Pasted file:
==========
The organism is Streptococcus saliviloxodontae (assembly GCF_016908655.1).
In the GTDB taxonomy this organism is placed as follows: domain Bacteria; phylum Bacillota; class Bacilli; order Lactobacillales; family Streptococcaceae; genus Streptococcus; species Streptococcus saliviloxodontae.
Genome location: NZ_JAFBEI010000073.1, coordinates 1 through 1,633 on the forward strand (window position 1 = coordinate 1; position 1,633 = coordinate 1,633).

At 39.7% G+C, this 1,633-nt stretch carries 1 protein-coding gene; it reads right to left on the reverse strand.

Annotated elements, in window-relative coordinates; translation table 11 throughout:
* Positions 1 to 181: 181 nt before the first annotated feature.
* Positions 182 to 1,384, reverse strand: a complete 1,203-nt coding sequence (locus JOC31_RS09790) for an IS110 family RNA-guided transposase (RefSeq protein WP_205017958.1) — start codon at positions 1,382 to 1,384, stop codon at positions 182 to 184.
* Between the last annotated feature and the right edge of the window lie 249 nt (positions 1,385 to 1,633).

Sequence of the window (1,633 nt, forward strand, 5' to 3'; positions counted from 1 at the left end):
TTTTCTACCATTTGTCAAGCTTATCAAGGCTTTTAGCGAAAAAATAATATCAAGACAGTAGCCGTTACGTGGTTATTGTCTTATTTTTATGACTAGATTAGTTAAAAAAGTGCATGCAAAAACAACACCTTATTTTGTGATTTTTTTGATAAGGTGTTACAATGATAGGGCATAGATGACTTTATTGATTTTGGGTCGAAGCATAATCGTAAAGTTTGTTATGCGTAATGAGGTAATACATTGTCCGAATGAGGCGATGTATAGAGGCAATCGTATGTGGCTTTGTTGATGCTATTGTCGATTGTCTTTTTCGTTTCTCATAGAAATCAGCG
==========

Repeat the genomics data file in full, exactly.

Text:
The organism is Streptococcus saliviloxodontae (assembly GCF_016908655.1).
In the GTDB taxonomy this organism is placed as follows: domain Bacteria; phylum Bacillota; class Bacilli; order Lactobacillales; family Streptococcaceae; genus Streptococcus; species Streptococcus saliviloxodontae.
Genome location: NZ_JAFBEI010000073.1, coordinates 1 through 1,633 on the forward strand (window position 1 = coordinate 1; position 1,633 = coordinate 1,633).

At 39.7% G+C, this 1,633-nt stretch carries 1 protein-coding gene; it reads right to left on the reverse strand.

Annotated elements, in window-relative coordinates; translation table 11 throughout:
* Positions 1 to 181: 181 nt before the first annotated feature.
* Positions 182 to 1,384, reverse strand: a complete 1,203-nt coding sequence (locus JOC31_RS09790) for an IS110 family RNA-guided transposase (RefSeq protein WP_205017958.1) — start codon at positions 1,382 to 1,384, stop codon at positions 182 to 184.
* Between the last annotated feature and the right edge of the window lie 249 nt (positions 1,385 to 1,633).

Sequence of the window (1,633 nt, forward strand, 5' to 3'; positions counted from 1 at the left end):
TTTTCTACCATTTGTCAAGCTTATCAAGGCTTTTAGCGAAAAAATAATATCAAGACAGTAGCCGTTACGTGGTTATTGTCTTATTTTTATGACTAGATTAGTTAAAAAAGTGCATGCAAAAACAACACCTTATTTTGTGATTTTTTTGATAAGGTGTTACAATGATAGGGCATAGATGACTTTATTGATTTTGGGTCGAAGCATAATCGTAAAGTTTGTTATGCGTAATGAGGTAATACATTGTCCGAATGAGGCGATGTATAGAGGCAATCGTATGTGGCTTTGTTGATGCTATTGTCGATTGTCTTTTTCGTTTCTCATAGAAATCAGCG